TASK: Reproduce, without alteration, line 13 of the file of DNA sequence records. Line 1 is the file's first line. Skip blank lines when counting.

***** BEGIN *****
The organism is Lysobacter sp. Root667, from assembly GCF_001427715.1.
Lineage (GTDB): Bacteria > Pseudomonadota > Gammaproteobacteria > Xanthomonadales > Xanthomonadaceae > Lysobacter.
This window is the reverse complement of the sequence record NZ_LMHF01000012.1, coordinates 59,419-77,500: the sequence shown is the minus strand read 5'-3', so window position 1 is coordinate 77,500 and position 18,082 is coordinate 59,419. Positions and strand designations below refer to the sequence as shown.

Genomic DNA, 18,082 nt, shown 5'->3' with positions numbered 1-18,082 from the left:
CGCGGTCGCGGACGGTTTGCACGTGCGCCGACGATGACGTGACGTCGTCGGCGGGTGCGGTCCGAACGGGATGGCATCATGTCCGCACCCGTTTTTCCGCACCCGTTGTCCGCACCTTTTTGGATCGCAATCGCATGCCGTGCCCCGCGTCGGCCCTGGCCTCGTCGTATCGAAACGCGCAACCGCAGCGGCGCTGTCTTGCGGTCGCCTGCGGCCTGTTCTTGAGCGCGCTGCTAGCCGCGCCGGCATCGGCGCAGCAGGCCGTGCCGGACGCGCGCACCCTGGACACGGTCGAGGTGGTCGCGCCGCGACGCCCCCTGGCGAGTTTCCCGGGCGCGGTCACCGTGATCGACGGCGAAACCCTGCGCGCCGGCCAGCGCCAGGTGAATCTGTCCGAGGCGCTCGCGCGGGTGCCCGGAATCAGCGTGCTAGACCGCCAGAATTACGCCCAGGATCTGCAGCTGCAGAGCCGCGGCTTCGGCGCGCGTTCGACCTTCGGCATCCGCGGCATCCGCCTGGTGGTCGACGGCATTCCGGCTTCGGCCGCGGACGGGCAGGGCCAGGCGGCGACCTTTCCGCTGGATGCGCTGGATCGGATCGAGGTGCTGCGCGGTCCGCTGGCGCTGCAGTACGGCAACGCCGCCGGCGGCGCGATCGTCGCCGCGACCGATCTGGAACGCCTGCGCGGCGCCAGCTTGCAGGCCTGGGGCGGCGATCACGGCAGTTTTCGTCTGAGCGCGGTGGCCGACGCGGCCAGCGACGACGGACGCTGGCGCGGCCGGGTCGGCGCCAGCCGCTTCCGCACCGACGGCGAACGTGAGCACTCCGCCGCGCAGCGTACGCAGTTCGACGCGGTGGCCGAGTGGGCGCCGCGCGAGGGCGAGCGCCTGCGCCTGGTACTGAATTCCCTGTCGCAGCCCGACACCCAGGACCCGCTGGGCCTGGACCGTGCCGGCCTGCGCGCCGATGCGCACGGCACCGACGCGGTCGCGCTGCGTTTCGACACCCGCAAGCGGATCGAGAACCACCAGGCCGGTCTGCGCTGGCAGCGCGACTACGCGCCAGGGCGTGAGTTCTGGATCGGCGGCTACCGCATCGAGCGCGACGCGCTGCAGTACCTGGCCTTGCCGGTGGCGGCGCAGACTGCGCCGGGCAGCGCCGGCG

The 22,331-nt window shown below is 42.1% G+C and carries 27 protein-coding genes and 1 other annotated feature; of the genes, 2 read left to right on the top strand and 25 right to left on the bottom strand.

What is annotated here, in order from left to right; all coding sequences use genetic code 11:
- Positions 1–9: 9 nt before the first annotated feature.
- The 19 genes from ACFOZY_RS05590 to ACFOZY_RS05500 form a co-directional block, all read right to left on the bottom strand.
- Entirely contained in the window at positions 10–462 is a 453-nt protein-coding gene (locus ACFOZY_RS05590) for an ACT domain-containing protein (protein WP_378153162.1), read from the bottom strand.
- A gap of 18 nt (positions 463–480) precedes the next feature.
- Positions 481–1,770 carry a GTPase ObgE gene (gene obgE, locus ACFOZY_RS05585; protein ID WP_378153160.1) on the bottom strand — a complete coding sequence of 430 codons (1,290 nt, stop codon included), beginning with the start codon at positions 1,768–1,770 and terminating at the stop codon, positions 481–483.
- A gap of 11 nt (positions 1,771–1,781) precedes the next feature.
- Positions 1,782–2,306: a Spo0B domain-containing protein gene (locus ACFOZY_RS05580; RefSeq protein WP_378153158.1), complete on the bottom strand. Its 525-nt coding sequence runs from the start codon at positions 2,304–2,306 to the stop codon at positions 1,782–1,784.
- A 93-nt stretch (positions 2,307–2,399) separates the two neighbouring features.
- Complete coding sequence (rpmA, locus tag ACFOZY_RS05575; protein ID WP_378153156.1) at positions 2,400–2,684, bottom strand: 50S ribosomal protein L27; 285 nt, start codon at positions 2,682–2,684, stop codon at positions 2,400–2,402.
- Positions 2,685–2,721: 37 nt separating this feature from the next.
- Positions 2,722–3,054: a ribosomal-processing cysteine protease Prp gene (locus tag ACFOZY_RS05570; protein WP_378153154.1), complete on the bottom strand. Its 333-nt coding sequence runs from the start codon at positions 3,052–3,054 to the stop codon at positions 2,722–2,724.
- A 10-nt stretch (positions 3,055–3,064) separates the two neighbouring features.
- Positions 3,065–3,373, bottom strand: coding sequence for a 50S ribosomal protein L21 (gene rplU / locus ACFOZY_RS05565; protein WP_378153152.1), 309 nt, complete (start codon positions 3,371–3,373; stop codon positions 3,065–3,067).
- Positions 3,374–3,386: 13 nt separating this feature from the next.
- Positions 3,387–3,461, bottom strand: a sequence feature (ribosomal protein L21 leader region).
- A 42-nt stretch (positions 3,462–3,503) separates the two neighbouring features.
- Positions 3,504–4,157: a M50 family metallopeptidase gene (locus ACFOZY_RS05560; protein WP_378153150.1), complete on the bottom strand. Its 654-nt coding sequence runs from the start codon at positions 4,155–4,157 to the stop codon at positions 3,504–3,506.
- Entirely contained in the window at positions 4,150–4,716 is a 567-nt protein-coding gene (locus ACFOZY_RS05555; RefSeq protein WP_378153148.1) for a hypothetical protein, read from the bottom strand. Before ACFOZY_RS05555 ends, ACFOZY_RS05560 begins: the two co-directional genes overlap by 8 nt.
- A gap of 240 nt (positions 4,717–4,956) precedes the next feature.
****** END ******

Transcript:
- A gap of 11 nt (positions 1,771–1,781) precedes the next feature.